Peterson revising derivatives bill
WASHINGTON -- House Agriculture Committee Chairman Collin Peterson, D-Minn., has scheduled a committee markup session Oct. 21 to add provisions to reduce oil and agriculture commodity speculation to the over-the-counter derivatives regulation bil...
WASHINGTON -- House Agriculture Committee Chairman Collin Peterson, D-Minn., has scheduled a committee markup session Oct. 21 to add provisions to reduce oil and agriculture commodity speculation to the over-the-counter derivatives regulation bill that the House Finance Services Committee passed Oct. 15.
The bill is part of the effort by the Congress and the Obama administration to increase regulation to avoid the missteps by financial institutions that led to the financial crisis last year that required a government bailout. The financial derivatives issued with no financial backing by the American International Group were one of the biggest factors in the financial crisis. Under a law passed in 2000, those derivatives were exempt from regulation but the new bill would change that.
Effects on end users
The bill applies mostly to financial derivatives that companies use like insurance to reduce the risks of price changes. Most of the users of financial derivatives are nonagricultural, but some companies such as Cargill do use financial derivatives. Cargill, rural electric cooperatives and other "end users" of derivatives had expressed concern about proposals that would have required them to put up cash to back the derivatives, but the bill allows end users to continue using the same noncash collateral they've been using, but would require the major banks that deal in derivatives to put cash behind them. Peterson said in an interview Oct. 14 he agrees with the provision that does not make the end users subject to the same requirements as the banks that sell the derivatives.
"The end users were not causing any problems," Peterson noted.
The complex over-the-counter bill must go through both committees because it covers derivatives related to the securities industry over which Financial Services has jurisdiction and other derivatives and futures industry that the agriculture committee oversees.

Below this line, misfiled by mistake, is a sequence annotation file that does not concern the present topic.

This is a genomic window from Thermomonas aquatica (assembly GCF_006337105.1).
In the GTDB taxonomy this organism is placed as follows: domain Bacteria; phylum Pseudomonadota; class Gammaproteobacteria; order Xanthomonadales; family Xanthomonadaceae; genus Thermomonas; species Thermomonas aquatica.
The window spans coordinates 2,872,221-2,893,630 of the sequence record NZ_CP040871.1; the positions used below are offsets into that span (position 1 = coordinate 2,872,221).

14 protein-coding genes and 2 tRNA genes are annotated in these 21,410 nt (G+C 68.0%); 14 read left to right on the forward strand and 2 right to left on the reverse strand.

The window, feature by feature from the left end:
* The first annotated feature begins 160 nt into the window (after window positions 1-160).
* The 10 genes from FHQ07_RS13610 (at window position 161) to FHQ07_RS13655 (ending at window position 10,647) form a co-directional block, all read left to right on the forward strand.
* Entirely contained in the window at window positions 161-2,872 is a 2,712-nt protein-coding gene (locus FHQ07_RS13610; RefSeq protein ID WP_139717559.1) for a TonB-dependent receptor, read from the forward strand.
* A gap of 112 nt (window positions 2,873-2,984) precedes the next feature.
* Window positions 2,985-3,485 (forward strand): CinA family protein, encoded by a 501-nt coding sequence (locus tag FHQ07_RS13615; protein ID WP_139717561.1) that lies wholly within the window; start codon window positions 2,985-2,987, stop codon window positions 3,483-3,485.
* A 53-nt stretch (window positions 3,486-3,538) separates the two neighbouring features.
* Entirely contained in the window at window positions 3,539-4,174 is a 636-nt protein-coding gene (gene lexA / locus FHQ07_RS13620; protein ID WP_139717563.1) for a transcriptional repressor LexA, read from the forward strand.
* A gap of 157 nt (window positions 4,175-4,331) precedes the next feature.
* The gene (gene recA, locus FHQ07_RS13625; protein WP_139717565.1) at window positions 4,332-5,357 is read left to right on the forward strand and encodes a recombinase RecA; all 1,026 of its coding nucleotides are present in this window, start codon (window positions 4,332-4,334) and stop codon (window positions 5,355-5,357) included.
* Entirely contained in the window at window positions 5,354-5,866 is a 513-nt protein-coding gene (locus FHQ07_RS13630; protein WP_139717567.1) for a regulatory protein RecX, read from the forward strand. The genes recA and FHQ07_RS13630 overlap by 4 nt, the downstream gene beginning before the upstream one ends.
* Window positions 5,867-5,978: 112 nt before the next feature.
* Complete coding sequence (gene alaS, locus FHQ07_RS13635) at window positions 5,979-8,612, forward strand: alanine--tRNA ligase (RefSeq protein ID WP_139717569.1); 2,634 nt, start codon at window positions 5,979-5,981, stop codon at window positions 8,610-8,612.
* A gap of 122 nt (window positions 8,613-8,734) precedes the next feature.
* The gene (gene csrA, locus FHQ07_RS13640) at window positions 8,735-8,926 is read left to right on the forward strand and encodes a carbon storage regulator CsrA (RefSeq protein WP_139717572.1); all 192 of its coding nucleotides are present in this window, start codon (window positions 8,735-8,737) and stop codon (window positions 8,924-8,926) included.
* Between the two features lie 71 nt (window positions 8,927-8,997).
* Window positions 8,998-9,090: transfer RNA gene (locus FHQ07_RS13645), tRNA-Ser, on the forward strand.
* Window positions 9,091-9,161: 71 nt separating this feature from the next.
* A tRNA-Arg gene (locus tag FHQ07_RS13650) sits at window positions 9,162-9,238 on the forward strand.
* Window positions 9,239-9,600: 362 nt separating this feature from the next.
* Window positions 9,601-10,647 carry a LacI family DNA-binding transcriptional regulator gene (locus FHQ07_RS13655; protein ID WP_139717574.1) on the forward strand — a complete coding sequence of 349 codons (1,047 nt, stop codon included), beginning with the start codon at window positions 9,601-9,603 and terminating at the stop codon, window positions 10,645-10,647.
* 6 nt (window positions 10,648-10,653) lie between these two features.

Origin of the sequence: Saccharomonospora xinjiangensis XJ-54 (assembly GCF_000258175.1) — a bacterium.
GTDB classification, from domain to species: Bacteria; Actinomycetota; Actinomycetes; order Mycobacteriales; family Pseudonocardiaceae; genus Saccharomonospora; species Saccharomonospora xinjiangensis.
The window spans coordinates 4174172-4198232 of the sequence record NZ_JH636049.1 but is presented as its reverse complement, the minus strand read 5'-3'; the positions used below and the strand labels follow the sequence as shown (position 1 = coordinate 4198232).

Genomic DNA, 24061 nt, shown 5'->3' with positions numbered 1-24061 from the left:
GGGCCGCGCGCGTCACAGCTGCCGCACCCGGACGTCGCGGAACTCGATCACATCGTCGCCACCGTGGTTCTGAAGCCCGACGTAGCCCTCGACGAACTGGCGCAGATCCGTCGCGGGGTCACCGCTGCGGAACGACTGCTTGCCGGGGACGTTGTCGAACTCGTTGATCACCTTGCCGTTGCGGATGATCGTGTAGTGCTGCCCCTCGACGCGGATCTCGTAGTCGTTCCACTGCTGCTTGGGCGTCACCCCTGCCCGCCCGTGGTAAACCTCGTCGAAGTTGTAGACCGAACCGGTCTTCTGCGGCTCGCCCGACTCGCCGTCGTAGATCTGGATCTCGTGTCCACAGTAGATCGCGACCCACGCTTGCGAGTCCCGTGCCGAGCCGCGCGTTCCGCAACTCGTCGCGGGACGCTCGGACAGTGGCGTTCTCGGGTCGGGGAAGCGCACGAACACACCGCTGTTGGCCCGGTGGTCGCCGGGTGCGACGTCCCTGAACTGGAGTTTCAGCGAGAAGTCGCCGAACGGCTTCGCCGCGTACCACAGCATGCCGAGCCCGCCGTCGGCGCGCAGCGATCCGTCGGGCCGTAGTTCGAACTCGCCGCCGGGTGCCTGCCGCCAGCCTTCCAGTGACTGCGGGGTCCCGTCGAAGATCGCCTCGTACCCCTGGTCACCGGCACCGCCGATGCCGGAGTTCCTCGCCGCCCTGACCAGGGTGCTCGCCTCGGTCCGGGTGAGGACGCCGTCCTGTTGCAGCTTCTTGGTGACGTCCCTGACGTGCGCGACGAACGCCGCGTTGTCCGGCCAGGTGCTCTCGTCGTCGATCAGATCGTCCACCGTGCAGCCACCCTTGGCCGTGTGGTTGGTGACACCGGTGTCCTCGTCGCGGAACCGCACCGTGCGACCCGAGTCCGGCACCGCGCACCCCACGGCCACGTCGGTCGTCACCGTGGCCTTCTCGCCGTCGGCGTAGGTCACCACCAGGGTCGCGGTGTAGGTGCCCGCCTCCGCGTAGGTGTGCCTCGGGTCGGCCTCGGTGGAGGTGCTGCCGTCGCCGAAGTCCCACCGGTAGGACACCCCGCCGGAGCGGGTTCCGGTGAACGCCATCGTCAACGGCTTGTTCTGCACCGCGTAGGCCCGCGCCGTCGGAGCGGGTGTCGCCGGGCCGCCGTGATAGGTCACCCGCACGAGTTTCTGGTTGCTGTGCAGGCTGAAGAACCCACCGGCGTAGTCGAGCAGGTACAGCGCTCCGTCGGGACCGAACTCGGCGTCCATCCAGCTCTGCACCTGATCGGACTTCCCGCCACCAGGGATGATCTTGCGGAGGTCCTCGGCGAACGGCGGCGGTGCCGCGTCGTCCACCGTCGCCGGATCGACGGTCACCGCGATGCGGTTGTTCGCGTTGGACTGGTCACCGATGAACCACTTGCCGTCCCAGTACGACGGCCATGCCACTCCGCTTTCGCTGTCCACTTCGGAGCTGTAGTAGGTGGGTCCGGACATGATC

The bill passed the House Financial Services Committee on a vote of 43 to 26, with only one Republican, Rep. Walter Jones of North Carolina, voting for it.
Peterson said he had planned the markup for Oct. 16, but is planning to delay it until Oct. 21 at the request of Republicans on his committee. Peterson said it "looks like" there will be a bipartisan vote on the agriculture committee in favor of the bill.
House Agriculture ranking member Frank Lucas, R-Okla., who also sits on Financial Services, said in an e-mail late Oct. 14, "It is fortunate that agriculture committee members will have a few days to evaluate the outcome of this markup before taking up the issue next week. There are still concerns from the end user community and others with both the (Rep. Barney) Frank and Peterson bills."
The final version of the House Financial Services bill was a big victory for Peterson because he had written a much tougher bill than Financial Services Chairman Frank, D-Mass., had written and Frank, after consultation with Commodity Futures Trading Commission Chairman Gary Gensler, decided to toughen his legislation.
The Frank bill, for example, mandates that trades between major financial players -- such as banks and hedge funds -- be placed on exchanges, said in an interview that he is pleased with Frank's bill because "he keeps picking up our provisions and putting them in his bill." Peterson said he thinks that Frank's bill and his proposals "will be identical" when the House Financial Services markup is finished.
Peterson plans to add provisions to address concerns expressed by airlines, public utilities and farm groups that institutional investors' decisions to invest in commodities last year caused futures prices to skyrocket and made the futures markets unworkable for long-term market participants who depend on them for risk management and price discovery.
Peterson said he expects the provisions to be the same as in the bill his committee passed but that he will add position limits. The bill would give the CFTC authority to establish the limits.
Treasury Assistant Secretary for Financial Institutions Michael Barr said Oct. 14 that the Obama administration financial services regulation proposal did not address the speculation issue, but said administration officials are working with Peterson on those issues.